Cinema Detroit, the Denver Film Society, Washington D.C.-based West End Cinema, and D.C.-based Avalon Theatre today filed a lawsuit against Landmark Theaters, a national chain of theaters. The four film exhibitors filed claims that Landmark has denied them access to specialty films to exhibit in violation of federal antitrust law.
“I wish that this legal action was avoidable,” says Paula Guthat, co-founder of Cinema Detroit. “Unfortunately, Landmark actively engages in unfair business practices that limit our ability to screen certain types of films in the metro Detroit market. It’s unfair to us as a business and to our patrons who look for Cinema Detroit to offer the best in independent films and documentaries.”
Landmark operates 54 theaters with 260 screens in 25 major metropolitan areas, including theaters in each of the plaintiff’s local markets, Detroit, Denver, and Washington, D.C. As a distributer, Landmark must grant independent theaters a license to exhibit films. The suit claims that Landmark is harming marketplace competition by excluding independent movie theaters from screening the specialty films necessary to their competitive success.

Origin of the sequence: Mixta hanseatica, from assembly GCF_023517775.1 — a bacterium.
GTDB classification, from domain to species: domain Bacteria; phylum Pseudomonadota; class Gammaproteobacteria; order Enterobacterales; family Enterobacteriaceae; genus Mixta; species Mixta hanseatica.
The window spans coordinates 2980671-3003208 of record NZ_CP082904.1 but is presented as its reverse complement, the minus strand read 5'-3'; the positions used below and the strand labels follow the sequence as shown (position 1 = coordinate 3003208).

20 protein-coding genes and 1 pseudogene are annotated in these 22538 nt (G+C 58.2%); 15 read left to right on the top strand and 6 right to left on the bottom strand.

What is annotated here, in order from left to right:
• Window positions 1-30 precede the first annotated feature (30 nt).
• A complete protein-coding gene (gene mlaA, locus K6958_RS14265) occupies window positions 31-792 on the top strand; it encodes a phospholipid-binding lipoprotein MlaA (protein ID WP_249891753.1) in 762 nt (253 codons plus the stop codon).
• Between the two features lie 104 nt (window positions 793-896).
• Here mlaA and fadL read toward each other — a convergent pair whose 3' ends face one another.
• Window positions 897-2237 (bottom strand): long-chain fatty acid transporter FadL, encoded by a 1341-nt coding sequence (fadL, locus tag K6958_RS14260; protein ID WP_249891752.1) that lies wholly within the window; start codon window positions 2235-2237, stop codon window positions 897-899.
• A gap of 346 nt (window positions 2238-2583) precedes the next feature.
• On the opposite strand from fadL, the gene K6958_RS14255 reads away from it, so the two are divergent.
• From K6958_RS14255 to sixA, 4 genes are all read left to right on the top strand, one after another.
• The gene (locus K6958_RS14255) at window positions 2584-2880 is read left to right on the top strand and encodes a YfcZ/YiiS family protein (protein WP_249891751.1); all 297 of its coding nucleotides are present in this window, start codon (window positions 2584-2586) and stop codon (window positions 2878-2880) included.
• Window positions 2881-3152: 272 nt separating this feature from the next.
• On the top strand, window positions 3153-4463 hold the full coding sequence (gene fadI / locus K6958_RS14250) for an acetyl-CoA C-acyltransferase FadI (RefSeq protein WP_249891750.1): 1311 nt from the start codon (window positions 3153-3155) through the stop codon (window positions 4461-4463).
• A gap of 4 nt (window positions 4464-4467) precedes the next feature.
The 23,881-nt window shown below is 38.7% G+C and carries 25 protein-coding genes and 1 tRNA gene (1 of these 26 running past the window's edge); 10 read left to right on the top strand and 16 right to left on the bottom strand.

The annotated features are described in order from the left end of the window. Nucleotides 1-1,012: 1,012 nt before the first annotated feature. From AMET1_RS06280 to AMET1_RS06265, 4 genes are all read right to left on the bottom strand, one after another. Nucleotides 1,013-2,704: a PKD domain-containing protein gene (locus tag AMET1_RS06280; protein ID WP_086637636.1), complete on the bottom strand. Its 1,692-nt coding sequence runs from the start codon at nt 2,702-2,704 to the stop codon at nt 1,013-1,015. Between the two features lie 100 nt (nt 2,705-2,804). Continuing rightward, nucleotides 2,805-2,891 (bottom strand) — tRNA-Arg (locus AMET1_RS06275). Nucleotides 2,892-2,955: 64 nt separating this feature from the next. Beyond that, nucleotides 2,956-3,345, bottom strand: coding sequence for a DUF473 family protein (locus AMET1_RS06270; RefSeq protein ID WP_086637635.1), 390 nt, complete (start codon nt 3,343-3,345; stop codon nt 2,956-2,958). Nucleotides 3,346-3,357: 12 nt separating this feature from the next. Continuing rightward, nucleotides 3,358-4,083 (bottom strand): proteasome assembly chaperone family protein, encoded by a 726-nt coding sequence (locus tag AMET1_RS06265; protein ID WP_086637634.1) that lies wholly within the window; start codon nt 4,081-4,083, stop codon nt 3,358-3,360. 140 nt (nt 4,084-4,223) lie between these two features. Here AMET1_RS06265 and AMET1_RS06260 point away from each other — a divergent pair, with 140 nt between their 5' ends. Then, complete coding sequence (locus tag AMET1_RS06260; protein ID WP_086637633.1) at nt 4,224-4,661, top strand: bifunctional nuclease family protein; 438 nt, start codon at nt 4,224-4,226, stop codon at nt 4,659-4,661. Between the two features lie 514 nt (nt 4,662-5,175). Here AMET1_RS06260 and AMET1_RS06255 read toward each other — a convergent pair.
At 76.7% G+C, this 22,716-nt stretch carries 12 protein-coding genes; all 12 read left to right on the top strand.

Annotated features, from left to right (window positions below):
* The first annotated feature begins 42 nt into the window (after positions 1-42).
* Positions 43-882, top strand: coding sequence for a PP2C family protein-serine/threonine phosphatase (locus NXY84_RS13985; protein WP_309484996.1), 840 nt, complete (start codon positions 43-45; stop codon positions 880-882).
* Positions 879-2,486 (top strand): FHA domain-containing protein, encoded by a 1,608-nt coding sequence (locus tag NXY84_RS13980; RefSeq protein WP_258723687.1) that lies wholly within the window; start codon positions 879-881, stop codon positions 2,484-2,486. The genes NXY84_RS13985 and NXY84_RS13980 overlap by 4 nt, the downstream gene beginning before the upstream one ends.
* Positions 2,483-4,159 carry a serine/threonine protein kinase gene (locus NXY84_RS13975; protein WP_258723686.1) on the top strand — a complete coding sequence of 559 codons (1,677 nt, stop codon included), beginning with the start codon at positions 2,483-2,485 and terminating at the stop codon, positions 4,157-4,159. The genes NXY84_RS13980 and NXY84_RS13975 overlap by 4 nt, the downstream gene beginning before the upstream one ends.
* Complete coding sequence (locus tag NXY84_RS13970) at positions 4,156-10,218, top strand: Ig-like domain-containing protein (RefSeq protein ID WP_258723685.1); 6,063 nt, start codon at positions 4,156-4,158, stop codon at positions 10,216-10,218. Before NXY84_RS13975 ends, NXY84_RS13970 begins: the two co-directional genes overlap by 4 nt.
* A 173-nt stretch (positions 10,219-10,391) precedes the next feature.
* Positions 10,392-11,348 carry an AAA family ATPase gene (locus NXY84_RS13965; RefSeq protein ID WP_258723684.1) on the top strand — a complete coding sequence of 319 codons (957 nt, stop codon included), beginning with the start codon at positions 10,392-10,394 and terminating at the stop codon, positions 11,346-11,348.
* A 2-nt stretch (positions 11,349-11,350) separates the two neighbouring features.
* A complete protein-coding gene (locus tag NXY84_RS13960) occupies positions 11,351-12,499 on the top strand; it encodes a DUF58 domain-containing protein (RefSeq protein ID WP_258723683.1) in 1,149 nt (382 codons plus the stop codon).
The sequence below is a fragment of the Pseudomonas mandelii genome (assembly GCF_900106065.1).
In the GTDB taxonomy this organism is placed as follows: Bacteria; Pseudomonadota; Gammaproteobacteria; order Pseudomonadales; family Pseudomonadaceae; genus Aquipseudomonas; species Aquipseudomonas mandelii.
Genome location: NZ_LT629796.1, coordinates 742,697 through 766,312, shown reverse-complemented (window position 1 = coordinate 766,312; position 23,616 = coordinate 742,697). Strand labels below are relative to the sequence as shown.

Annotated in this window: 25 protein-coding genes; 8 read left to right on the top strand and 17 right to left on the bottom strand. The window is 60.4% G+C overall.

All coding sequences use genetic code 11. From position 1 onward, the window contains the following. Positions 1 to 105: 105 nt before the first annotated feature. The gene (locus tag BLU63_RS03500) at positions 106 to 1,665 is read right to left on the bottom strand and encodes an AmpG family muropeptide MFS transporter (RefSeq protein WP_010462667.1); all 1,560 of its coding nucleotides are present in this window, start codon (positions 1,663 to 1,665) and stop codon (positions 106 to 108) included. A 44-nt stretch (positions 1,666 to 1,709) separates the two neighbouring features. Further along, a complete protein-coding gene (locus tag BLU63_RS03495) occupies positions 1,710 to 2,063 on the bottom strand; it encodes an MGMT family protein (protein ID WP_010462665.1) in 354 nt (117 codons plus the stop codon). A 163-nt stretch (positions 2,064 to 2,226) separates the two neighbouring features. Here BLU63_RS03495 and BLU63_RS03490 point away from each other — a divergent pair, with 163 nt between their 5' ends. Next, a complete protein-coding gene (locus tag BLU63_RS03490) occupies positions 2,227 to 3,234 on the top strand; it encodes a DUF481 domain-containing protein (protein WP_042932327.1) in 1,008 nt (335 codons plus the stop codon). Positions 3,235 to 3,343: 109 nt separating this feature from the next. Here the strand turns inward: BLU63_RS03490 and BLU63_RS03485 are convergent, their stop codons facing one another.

“We did not reach this decision lightly,” says Andrew Rodgers, executive director of the Denver Film Society. “After years of trying to work within the system and talking with partners and peers about how we can overcome the unfair competition we face from Landmark, we have come to the painful conclusion that this is a nationwide problem that affects the entire independent film community.
“The deck is stacked against community theaters like ours, and the only way we can solve the problem we all face and serve our audiences properly, is to seek a remedy through the courts.”
The suit pursues monetary damages and an injunction prohibiting Landmark from seeking clearances against plaintiffs’ theaters.